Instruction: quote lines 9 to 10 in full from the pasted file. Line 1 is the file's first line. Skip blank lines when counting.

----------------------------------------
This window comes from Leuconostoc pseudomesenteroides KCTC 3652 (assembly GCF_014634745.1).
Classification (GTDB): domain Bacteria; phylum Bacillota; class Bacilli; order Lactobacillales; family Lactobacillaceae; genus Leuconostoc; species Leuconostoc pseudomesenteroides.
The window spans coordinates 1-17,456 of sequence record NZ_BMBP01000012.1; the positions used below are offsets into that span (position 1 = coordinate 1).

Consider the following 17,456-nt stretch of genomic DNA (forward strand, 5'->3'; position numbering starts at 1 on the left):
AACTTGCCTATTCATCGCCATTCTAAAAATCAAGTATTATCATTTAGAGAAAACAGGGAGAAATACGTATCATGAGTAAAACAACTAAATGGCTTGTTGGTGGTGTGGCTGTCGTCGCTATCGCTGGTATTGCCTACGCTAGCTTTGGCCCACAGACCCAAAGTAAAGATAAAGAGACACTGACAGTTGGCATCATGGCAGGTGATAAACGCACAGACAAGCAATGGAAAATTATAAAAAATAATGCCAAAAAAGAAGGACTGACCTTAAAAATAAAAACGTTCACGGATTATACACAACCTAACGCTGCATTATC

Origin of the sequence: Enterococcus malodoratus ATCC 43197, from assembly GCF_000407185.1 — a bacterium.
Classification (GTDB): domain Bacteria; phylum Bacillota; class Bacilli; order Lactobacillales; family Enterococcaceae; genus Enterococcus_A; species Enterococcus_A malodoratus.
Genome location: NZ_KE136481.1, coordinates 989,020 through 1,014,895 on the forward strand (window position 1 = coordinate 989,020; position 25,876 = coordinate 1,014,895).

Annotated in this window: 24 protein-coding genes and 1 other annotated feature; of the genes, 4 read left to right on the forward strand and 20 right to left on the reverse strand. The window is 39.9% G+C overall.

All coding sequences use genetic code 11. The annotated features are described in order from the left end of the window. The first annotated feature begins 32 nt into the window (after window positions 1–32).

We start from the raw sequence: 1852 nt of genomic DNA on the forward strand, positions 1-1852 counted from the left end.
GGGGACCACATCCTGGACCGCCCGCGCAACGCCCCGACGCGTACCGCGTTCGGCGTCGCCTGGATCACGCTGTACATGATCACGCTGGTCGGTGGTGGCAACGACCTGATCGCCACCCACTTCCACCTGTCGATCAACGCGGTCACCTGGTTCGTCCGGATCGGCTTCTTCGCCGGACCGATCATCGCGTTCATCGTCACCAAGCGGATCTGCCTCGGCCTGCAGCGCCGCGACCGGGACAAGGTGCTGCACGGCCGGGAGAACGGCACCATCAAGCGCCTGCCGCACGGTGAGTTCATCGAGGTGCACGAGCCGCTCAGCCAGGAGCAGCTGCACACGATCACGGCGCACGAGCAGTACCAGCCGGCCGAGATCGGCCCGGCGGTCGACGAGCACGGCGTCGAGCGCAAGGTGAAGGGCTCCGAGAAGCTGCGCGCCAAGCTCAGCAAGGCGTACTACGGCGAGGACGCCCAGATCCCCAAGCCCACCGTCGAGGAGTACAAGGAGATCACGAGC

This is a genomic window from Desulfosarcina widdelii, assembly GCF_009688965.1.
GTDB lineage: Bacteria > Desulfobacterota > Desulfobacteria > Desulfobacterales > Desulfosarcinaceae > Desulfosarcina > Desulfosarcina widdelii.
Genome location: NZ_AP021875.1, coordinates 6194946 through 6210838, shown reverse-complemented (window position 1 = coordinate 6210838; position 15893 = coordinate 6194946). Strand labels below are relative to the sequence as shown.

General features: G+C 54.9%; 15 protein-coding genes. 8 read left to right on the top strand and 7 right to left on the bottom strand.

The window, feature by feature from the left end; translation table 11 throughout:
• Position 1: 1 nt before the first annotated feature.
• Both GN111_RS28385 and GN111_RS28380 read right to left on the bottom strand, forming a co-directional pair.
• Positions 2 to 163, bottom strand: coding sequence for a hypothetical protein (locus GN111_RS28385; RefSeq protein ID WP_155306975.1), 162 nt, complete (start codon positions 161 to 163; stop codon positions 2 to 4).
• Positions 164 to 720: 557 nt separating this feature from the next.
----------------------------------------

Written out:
Annotated in this window: 24 protein-coding genes and 1 other annotated feature; of the genes, 4 read left to right on the forward strand and 20 right to left on the reverse strand. The window is 39.9% G+C overall.

All coding sequences use genetic code 11. The annotated features are described in order from the left end of the window. The first annotated feature begins 32 nt into the window (after window positions 1–32).